Our chief executive, Paula Chadwick, has hailed news of a ground-breaking minimally invasive surgical technique to remove both lung cancer and throat cancer as ‘truly inspirational’.
The new procedure – a world-first – was carried out by doctors at a leading London hospital in August 2019, but details are only now emerging.
The patient, a 49-year-old father of four called Harvey, was initially diagnosed with throat cancer last July after noticing a lump in his neck. Subsequent tests showed he also had lung cancer.
The double surgical procedure meant he was able to start chemotherapy and radiotherapy sooner, improving prospects of a successful outcome.
Care and treatment
Harvey said: “It was devastating to be told I had cancer. To be my age and have two cancers, particularly in the lung as well, is a spot of bad luck to say the least.
“When I found out about the neck, I managed to get my head around that. The prognosis was good. And then you get hit and told you have another cancer (lung) which is far worse. That was the most difficult thing to hear.”
Harvey, who is a psychiatrist, married his partner Lorraine the day before the operation. He has since completed radiotherapy for the neck after this was started at the beginning of September. He has now begun radiotherapy for the lung, following chemotherapy.
Harvey’s wife Lorraine, 50, said: “The care and the treatment has been fantastic, and I’ve liked the positivity of the surgeons. Given the darkness that we’re in they have always been optimistic about the future which has been fantastic. You can always come out after seeing them and think ‘oh that’s good’.”
We at Roy Castle Lung Cancer Foundation are always pleased to welcome another major surgical breakthrough for people with lung cancer.
Our founder, Professor Ray Donnelly, pioneered the use of minimally invasive techniques in October 1991 when he become the first surgeon in the world to use a ‘keyhole’ technique to remove a tumour from the lung.
Paula Chadwick, our chief executive, commented:
“It is truly wonderful to witness breakthrough moments like this in lung cancer treatment; it shows just how far we have come.Paula Chadwick, chief executive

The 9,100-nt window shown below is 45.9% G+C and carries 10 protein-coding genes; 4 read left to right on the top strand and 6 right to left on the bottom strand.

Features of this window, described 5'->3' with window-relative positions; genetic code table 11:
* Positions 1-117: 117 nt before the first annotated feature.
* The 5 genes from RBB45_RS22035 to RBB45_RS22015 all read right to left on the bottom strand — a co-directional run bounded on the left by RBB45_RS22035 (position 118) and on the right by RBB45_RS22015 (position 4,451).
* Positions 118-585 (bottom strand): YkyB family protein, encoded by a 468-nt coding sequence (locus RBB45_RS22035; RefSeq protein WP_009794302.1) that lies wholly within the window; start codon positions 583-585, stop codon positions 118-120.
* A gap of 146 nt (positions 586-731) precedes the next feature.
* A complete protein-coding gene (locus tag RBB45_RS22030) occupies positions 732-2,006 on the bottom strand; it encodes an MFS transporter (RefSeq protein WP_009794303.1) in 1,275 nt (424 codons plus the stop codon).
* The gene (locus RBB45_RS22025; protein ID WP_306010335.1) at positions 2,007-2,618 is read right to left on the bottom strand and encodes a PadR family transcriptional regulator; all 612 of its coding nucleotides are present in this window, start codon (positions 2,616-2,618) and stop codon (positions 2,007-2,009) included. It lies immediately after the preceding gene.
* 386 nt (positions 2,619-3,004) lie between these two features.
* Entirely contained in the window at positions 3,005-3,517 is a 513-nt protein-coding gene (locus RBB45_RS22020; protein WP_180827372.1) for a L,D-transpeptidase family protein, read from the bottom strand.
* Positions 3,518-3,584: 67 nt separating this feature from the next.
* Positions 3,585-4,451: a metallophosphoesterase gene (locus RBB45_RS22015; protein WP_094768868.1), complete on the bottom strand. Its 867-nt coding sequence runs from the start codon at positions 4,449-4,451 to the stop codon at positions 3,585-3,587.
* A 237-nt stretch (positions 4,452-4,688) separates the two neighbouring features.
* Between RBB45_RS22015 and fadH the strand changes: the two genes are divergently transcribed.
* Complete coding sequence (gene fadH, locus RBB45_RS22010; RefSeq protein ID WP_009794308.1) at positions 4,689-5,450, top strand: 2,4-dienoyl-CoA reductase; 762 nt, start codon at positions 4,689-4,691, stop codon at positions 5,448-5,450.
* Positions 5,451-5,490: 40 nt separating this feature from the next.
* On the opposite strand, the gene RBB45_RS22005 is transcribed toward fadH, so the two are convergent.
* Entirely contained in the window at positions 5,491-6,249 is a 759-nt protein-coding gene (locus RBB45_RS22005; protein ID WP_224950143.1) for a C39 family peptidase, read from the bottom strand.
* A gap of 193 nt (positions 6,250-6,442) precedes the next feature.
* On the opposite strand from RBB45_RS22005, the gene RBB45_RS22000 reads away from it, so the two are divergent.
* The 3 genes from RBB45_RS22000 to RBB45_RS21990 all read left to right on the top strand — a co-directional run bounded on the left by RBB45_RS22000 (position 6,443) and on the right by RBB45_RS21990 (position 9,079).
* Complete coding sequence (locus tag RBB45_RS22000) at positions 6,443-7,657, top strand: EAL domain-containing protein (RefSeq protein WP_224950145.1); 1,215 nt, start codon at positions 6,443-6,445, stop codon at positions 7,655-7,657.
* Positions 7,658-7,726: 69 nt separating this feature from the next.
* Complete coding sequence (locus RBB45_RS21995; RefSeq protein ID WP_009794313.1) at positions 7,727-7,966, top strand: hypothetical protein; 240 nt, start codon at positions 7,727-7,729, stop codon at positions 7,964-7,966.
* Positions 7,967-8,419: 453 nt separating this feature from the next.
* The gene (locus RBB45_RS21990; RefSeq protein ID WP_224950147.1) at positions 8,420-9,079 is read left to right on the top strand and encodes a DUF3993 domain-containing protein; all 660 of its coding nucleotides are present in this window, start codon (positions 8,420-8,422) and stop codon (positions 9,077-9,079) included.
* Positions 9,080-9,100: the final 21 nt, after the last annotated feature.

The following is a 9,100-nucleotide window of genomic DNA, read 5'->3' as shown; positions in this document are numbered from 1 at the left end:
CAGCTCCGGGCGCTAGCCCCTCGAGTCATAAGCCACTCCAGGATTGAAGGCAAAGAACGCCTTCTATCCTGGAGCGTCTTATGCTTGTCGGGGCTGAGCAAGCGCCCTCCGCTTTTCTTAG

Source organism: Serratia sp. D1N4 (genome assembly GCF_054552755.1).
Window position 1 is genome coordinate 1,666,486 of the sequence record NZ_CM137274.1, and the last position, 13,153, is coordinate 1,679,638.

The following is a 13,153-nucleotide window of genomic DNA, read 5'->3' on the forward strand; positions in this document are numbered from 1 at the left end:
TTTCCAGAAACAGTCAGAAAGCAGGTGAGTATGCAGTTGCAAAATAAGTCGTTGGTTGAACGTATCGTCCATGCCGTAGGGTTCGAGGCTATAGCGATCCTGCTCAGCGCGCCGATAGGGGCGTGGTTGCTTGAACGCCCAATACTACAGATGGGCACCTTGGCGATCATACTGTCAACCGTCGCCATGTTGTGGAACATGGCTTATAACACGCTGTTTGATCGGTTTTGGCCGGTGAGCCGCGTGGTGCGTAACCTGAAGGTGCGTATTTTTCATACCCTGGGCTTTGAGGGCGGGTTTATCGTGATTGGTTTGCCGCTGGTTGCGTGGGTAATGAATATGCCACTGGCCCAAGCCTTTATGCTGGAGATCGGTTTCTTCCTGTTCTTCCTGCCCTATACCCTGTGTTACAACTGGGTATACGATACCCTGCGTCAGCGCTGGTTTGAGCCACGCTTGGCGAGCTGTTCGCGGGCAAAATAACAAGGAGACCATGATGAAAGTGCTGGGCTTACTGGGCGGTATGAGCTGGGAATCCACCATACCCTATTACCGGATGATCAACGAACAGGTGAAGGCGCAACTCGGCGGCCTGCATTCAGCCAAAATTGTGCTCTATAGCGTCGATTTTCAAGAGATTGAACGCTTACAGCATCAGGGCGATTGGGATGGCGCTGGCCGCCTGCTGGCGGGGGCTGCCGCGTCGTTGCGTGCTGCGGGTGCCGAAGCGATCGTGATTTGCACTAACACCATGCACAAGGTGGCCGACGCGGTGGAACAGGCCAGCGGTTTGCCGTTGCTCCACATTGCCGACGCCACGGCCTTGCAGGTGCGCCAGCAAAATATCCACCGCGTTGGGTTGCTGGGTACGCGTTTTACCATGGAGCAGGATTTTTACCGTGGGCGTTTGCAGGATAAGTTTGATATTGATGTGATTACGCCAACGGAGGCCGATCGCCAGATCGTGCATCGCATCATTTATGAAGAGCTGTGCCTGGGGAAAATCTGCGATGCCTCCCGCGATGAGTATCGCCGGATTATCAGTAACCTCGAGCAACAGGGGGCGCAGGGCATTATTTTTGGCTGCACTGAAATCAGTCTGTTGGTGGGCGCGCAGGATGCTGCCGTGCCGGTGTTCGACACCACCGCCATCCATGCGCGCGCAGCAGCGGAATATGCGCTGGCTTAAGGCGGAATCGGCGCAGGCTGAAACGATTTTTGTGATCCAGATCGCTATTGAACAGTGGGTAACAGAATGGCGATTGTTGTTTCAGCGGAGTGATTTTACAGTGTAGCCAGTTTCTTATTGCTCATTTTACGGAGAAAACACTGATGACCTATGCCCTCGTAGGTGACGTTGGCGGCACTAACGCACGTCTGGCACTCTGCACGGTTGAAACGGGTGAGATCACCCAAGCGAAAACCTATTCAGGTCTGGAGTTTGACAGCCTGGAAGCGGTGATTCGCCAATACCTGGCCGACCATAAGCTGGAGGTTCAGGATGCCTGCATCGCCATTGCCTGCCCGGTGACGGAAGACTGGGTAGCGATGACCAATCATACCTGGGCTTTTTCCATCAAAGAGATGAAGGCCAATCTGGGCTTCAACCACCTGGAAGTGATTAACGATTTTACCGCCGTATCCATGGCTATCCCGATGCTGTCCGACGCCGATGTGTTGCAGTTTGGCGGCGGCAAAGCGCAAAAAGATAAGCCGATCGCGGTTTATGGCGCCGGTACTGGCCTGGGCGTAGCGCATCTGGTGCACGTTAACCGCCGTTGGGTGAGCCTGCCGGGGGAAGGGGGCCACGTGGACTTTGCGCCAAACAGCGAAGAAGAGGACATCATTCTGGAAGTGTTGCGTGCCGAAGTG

“News such as this is truly inspiring for all of us as we work to ensure everyone with lung cancer can live better for longer.”
“Our very best wishes go to Harvey and Lorraine; we hope he continues to make an excellent recovery.”
The new procedure
The surgical team at Guy’s and St Thomas’ used minimally invasive robotic techniques to significantly speed up recovery time, meaning the next stage of treatment could begin as quickly as possible, and giving the best chance of cure. It is also seen as offering the best chance of preventing both lung cancer and throat cancer from returning.
Previously, the patient would have required a gruelling operation, in which surgeons would have had to open his chest and jaw, followed by a lengthy stay in intensive care and then many weeks to recover.
Two teams, led by Mr Asit Arora, robotic head and neck surgical lead and Mr Andrea Bille, consultant thoracic surgeon, used a piece equipment called the Da Vinci Xi robotic system. They were supported by Mr Jean-Pierre Jeannon, clinical director for surgical oncology. The thoracic robotic program is led by Mr Tom Routledge.
First, the head and neck team removed the primary tumour from the throat. Then the thoracic team used robotic surgery to remove two thirds of Harvey’s right lung along with all the affected lymph nodes. The combined procedure lasted for six hours in total.